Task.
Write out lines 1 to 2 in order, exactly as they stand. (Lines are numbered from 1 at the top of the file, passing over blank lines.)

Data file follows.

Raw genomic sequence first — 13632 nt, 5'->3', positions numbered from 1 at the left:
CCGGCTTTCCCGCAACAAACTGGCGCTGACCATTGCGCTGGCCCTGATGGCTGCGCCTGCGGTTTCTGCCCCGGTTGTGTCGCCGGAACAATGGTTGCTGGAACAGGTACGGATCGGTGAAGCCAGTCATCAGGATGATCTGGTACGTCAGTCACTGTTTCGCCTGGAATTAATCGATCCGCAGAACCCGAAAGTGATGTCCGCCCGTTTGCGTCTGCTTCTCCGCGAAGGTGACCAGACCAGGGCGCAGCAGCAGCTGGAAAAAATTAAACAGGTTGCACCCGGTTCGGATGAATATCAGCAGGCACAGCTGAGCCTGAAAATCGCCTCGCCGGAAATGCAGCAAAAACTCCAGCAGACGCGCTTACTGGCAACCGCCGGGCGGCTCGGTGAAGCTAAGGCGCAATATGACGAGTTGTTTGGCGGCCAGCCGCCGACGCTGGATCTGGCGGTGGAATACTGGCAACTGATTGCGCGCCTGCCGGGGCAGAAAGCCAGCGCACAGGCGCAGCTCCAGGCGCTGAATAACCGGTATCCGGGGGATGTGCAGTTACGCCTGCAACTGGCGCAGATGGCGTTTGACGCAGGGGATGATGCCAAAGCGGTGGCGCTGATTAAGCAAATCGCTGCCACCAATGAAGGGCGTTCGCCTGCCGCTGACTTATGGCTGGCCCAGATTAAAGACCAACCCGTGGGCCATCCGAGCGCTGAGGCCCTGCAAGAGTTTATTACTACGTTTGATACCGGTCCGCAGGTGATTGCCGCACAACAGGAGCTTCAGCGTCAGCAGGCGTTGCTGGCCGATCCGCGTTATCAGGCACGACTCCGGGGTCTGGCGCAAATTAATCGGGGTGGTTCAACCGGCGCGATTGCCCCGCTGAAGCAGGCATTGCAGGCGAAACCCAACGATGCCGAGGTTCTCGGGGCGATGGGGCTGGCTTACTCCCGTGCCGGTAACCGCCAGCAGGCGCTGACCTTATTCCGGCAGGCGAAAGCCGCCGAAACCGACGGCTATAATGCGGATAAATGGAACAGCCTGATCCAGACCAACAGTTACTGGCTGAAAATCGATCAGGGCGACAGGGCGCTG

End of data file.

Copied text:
Raw genomic sequence first — 13632 nt, 5'->3', positions numbered from 1 at the left:
CCGGCTTTCCCGCAACAAACTGGCGCTGACCATTGCGCTGGCCCTGATGGCTGCGCCTGCGGTTTCTGCCCCGGTTGTGTCGCCGGAACAATGGTTGCTGGAACAGGTACGGATCGGTGAAGCCAGTCATCAGGATGATCTGGTACGTCAGTCACTGTTTCGCCTGGAATTAATCGATCCGCAGAACCCGAAAGTGATGTCCGCCCGTTTGCGTCTGCTTCTCCGCGAAGGTGACCAGACCAGGGCGCAGCAGCAGCTGGAAAAAATTAAACAGGTTGCACCCGGTTCGGATGAATATCAGCAGGCACAGCTGAGCCTGAAAATCGCCTCGCCGGAAATGCAGCAAAAACTCCAGCAGACGCGCTTACTGGCAACCGCCGGGCGGCTCGGTGAAGCTAAGGCGCAATATGACGAGTTGTTTGGCGGCCAGCCGCCGACGCTGGATCTGGCGGTGGAATACTGGCAACTGATTGCGCGCCTGCCGGGGCAGAAAGCCAGCGCACAGGCGCAGCTCCAGGCGCTGAATAACCGGTATCCGGGGGATGTGCAGTTACGCCTGCAACTGGCGCAGATGGCGTTTGACGCAGGGGATGATGCCAAAGCGGTGGCGCTGATTAAGCAAATCGCTGCCACCAATGAAGGGCGTTCGCCTGCCGCTGACTTATGGCTGGCCCAGATTAAAGACCAACCCGTGGGCCATCCGAGCGCTGAGGCCCTGCAAGAGTTTATTACTACGTTTGATACCGGTCCGCAGGTGATTGCCGCACAACAGGAGCTTCAGCGTCAGCAGGCGTTGCTGGCCGATCCGCGTTATCAGGCACGACTCCGGGGTCTGGCGCAAATTAATCGGGGTGGTTCAACCGGCGCGATTGCCCCGCTGAAGCAGGCATTGCAGGCGAAACCCAACGATGCCGAGGTTCTCGGGGCGATGGGGCTGGCTTACTCCCGTGCCGGTAACCGCCAGCAGGCGCTGACCTTATTCCGGCAGGCGAAAGCCGCCGAAACCGACGGCTATAATGCGGATAAATGGAACAGCCTGATCCAGACCAACAGTTACTGGCTGAAAATCGATCAGGGCGACAGGGCGCTG